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College Sports in the Carolinas


View from the East
Friday, October 3, 2003

By Al Myatt
ECU Beat Writer for The News & Observer

Diagnosing Pirates tests Thompson


John Thompson came in to face the assembled media in the second floor auditorium of the Ward Sports Medicine Building after Tuesday night’s 27-13 loss to Houston and he wasn’t much different from a mechanic who couldn’t find the problem with a car engine.

For a few moments the salesman in Thompson took a break and he was just an honest first-year head coach whose team had fallen to 0-5 despite his best efforts over the nine-plus months that he has been at East Carolina.

“Well,” he said with a sigh. “This team is plagued with a lot of mistakes. We keep making the same mistakes over and over. We work. We go, but we’re not getting it done. I wish I had an answer for you. We keep trying to find solutions. We’ve just got to focus on getting it done.”

It’s been said that you find out a lot more about people under adverse circumstances than you do when things are going well. Maybe there’s some consolation for ECU fans that Thompson remains determined when things are bad. Programs tend to take on the character of the head coach and Thompson’s attitude in defeat is one worthy of emulation.

He doesn’t rely on excuses. He basically maintains his resolve to keep working until the desired results are achieved. It’s hard not to pull for a guy like that to get things turned around. Maybe he will handle success just as well before too long.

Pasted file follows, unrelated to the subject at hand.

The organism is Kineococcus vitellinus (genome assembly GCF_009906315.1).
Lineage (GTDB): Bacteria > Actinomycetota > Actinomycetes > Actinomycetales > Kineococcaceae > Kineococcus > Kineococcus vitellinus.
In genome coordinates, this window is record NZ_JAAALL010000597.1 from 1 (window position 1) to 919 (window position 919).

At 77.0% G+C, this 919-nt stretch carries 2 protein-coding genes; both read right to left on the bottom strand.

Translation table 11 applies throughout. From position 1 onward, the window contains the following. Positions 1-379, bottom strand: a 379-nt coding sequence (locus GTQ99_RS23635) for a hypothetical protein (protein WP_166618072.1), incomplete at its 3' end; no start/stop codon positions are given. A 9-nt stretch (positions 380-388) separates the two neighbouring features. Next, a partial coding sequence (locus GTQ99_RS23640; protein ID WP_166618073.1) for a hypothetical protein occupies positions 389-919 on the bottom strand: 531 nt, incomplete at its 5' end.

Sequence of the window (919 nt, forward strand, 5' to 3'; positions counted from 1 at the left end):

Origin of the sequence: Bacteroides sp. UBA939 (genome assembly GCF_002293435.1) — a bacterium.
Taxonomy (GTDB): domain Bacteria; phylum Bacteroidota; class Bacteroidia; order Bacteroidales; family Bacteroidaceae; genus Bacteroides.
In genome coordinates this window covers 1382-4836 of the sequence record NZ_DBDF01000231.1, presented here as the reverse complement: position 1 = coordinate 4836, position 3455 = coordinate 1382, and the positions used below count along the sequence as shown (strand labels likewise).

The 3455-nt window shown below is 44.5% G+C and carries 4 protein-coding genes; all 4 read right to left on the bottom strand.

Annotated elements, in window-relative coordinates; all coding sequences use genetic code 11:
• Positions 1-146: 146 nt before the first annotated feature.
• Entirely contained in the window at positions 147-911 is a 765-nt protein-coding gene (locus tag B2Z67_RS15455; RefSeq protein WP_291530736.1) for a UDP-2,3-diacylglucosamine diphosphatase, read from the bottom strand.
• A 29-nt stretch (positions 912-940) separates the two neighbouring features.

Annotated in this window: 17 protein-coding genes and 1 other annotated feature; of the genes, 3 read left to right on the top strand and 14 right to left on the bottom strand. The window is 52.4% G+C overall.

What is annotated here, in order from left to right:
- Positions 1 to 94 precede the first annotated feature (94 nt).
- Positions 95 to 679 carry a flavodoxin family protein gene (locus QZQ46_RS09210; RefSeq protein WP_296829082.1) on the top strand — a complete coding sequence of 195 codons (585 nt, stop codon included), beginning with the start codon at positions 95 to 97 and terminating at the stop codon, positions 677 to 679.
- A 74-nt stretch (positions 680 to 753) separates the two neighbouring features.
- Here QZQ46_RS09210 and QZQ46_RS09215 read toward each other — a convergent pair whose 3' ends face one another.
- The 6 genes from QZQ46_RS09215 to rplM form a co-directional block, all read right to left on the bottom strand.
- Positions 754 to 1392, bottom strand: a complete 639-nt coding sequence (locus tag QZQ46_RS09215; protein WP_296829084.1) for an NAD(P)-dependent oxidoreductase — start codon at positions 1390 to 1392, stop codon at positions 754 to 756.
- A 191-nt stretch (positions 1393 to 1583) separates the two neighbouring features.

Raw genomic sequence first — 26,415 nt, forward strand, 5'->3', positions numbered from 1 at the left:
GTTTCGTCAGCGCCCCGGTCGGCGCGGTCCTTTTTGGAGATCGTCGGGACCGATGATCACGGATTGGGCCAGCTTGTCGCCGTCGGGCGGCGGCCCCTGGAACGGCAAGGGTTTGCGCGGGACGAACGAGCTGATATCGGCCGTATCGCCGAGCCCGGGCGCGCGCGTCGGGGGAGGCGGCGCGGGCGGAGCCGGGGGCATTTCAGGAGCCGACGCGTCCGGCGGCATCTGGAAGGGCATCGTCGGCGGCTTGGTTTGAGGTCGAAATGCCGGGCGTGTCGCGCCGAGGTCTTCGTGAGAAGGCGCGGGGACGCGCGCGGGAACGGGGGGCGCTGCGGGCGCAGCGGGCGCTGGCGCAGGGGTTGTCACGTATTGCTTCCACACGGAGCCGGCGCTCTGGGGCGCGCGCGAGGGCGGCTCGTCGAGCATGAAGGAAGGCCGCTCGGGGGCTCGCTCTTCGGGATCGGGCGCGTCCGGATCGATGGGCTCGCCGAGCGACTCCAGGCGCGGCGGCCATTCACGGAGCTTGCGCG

Thompson was asked if he thought the 2003 season would start out the way it has.

“No, not at all,” he said. “But that’s where we are. I’m responsible. I’m responsible for this. We’re going to go to work. That’s what we’re doing right now. You come off the field and you go right to work with what you do in the dressing room — make sure that we stay together and that we keep working and stick to our plan.

“I’m not going to abandon the plan. What I told ’em down there is the same thing I told ’em after Cincinnati. I’m not going to give up. I’m not going to give in and neither are they. We have a lot of work to do with this football program in a lot of ways but I am proud to be here. We will get this thing right. There is no doubt that we’re going to get this thing right.”

The troops, in the larger sense

Among the groups recognized at the Houston game were representatives from military bases in the Carolinas. There was a flyover by jets from Seymour-Johnson Air Force base before kickoff, military personnel received discounted tickets. Interim chancellor William Shelton presented plaques to various military leaders at halftime.

“I thought that was really a nice thing,” Thompson said. “I wasn’t around, wasn’t able to see it. I heard the planes go by. You know, I mean let’s look at the real picture. What all this is about. Thankful for that. Thankful for the crowd. Hopefully they enjoyed it for awhile. I thought that was a big deal.”

Promotions helped ECU draw 33,250 for an winless team on a weeknight. Perhaps the fans, too, will be soon rewarded for their support.

The quarterback choice